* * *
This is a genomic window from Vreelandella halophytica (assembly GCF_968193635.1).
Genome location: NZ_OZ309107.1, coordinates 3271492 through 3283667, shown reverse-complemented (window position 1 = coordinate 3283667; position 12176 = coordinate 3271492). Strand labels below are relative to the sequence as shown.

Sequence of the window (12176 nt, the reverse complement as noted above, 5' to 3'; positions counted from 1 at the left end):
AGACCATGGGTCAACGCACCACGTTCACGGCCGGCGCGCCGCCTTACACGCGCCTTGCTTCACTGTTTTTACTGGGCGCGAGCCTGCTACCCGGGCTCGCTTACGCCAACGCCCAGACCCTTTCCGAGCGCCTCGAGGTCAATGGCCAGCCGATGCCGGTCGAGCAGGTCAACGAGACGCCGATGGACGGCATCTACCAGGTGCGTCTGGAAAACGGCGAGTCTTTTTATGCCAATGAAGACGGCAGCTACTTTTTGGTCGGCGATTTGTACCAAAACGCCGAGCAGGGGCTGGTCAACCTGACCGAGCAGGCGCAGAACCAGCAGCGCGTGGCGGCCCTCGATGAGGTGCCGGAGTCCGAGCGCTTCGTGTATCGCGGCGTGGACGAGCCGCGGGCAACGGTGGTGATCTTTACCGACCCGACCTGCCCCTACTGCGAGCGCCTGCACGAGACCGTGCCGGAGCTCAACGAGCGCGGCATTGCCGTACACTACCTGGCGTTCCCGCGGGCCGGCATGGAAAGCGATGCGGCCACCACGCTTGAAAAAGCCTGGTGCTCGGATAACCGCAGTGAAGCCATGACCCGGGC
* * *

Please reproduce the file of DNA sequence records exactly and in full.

This is a genomic window from Vreelandella halophytica (assembly GCF_968193635.1).
Genome location: NZ_OZ309107.1, coordinates 3271492 through 3283667, shown reverse-complemented (window position 1 = coordinate 3283667; position 12176 = coordinate 3271492). Strand labels below are relative to the sequence as shown.

Sequence of the window (12176 nt, the reverse complement as noted above, 5' to 3'; positions counted from 1 at the left end):
AGACCATGGGTCAACGCACCACGTTCACGGCCGGCGCGCCGCCTTACACGCGCCTTGCTTCACTGTTTTTACTGGGCGCGAGCCTGCTACCCGGGCTCGCTTACGCCAACGCCCAGACCCTTTCCGAGCGCCTCGAGGTCAATGGCCAGCCGATGCCGGTCGAGCAGGTCAACGAGACGCCGATGGACGGCATCTACCAGGTGCGTCTGGAAAACGGCGAGTCTTTTTATGCCAATGAAGACGGCAGCTACTTTTTGGTCGGCGATTTGTACCAAAACGCCGAGCAGGGGCTGGTCAACCTGACCGAGCAGGCGCAGAACCAGCAGCGCGTGGCGGCCCTCGATGAGGTGCCGGAGTCCGAGCGCTTCGTGTATCGCGGCGTGGACGAGCCGCGGGCAACGGTGGTGATCTTTACCGACCCGACCTGCCCCTACTGCGAGCGCCTGCACGAGACCGTGCCGGAGCTCAACGAGCGCGGCATTGCCGTACACTACCTGGCGTTCCCGCGGGCCGGCATGGAAAGCGATGCGGCCACCACGCTTGAAAAAGCCTGGTGCTCGGATAACCGCAGTGAAGCCATGACCCGGGC